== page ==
Vaping is not a safe substitute for smoking and can damage the lungs--a case study of granulomatosis resulting from vaping

NEW ORLEANS, Oct. 14, 2019 /PRNewswire/ -- ­­Vaping is not a low-risk substitute for smoking cigarettes, according to researcher Charlie Lin, MD, who authored a case study of a 34-year-old former smoker diagnosed with granulomatosis attributed to two months of electronic cigarette use. Dr. Lin will present his case study at the CHEST Annual Meeting 2019 in New Orleans.

American College of Chest Physicians (PRNewsfoto/American College of Chest Physic)

"This case of granulomatosis secondary to electronic cigarette use exemplifies an unintended consequence of 'vaping,'" Dr. Lin wrote. Granulomas destroy healthy tissue and inflame blood vessels, which can limit blood flow to organs including the lungs.

Electronic cigarettes vaporize liquids for inhalation to simulate the combustion of smoking traditional cigarettes. Until recently, e-cigarettes, with their lack of combustion-produced toxins, were thought to be lower risk than traditional cigarettes. Consequently, e-cigarettes have been heralded as having a perceived role in smoking cessation.

The subject of the case study sought medical evaluation for a new cough and wheeze 10 months after undergoing a bilobectomy for lung cancer. The patient acknowledged that she had begun vaping two months earlier. After a variety of tests, she was diagnosed with granulomatosis.

"Given the recent introduction of electronic cigarettes into our culture and the relatively limited availability of studies delineating health risks arising from their use, further research is necessary to quantify and characterize exposures of specific chemicals within vaporized liquids," continued Dr. Lin. "This can assist with determination of toxic doses and may inform future regulations regarding safe levels of constituent components within commercially available liquids. Importantly, such investigation can help bolster public knowledge and continue to objectively demonstrate that "vaping," or inhalation of aerosolized liquids, is not benign, and in fact has known pulmonary consequences," Dr. Lin concluded.

Victor Test, MD, Co-Chair of the CHEST Scientific Program Committee and Professor of Texas Tech University Health Sciences Center, commented: "This case report is reflective of the recent increase in reported vaping-associated lung injury. It brings to the surface how little we understand about vaping and its effects on lung health though it does suggest that vaping is not a benign habit."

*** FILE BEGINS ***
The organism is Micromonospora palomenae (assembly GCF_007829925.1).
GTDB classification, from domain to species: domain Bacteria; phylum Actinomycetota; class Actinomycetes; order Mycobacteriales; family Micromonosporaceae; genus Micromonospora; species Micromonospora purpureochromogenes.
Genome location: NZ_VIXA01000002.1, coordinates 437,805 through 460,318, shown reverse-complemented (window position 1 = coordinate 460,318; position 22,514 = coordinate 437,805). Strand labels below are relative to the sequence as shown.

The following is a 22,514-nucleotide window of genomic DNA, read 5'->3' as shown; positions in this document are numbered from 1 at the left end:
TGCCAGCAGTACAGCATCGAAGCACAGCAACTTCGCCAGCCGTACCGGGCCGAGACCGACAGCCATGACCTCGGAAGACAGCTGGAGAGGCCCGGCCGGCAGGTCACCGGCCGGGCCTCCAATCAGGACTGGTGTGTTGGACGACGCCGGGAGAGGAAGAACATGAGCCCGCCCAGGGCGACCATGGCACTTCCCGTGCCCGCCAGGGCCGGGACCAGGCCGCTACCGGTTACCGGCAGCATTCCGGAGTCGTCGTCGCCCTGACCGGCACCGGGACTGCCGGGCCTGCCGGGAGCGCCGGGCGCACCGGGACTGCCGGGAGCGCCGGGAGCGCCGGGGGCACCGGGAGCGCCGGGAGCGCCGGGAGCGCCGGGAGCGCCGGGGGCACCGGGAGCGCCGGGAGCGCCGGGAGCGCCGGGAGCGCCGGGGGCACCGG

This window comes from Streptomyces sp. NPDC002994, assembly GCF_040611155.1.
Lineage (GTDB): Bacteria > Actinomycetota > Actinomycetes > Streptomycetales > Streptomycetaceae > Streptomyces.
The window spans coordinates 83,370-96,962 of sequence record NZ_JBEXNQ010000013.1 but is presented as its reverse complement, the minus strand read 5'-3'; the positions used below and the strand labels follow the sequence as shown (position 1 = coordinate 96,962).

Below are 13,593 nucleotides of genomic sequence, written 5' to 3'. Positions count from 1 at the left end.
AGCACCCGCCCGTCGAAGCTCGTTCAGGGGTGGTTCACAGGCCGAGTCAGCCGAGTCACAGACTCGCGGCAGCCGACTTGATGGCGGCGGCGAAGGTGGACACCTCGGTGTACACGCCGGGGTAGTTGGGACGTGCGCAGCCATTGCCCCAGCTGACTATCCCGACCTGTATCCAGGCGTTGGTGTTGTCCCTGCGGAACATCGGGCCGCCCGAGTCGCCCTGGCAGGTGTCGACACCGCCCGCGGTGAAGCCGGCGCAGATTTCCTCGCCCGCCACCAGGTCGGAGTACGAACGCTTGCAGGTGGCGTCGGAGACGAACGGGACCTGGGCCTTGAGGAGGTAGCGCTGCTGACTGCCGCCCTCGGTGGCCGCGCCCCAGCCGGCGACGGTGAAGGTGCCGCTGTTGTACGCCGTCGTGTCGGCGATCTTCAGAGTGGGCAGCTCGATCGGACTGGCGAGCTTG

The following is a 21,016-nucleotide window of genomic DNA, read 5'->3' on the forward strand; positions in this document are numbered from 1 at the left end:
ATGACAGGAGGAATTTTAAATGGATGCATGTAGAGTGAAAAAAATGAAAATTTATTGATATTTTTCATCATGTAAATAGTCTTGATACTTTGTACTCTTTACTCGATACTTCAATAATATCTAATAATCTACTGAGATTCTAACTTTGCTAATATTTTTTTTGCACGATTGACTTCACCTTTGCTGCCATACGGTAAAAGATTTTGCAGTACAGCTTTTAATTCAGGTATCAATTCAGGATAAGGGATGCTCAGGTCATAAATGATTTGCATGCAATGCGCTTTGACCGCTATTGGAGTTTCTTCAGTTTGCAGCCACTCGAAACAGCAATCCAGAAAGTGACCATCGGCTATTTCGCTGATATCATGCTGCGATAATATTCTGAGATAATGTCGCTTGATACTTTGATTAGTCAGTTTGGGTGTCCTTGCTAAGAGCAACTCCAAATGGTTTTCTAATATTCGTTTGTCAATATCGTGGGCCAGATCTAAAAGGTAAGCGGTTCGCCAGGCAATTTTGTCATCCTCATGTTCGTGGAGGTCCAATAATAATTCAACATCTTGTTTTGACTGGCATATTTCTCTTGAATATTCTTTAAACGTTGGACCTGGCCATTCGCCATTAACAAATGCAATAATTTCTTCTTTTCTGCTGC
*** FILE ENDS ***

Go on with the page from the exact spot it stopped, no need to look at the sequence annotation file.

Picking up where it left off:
Further results from this study will be shared at CHEST Annual Meeting 2019 in New Orleans on Wednesday, Oct. 23, 9:45 a.m. to 10:45 a.m., in Poster Area 3 of the Ernest N. Morial Convention Center's Exhibit Hall. The study abstracts can be viewed on the journal CHEST® website.

CHEST 2019 is the 85th annual meeting for the American College of Chest Physicians held Oct. 19 to Oct. 23, 2019, in New Orleans. The American College of Chest Physicians, publisher of the journal CHEST®, is the global leader in advancing best patient outcomes through innovative chest medicine education, clinical research and team-based care. Its mission is to champion the prevention, diagnosis and treatment of chest diseases through education, communication and research. It serves as an essential connection to clinical knowledge and resources for its 19,000 members from around the world who provide patient care in pulmonary, critical care and sleep medicine. For more information about CHEST 2019, visit, or follow CHEST meeting hashtag, #CHEST2019, on social media.

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SOURCE American College of Chest Physicians

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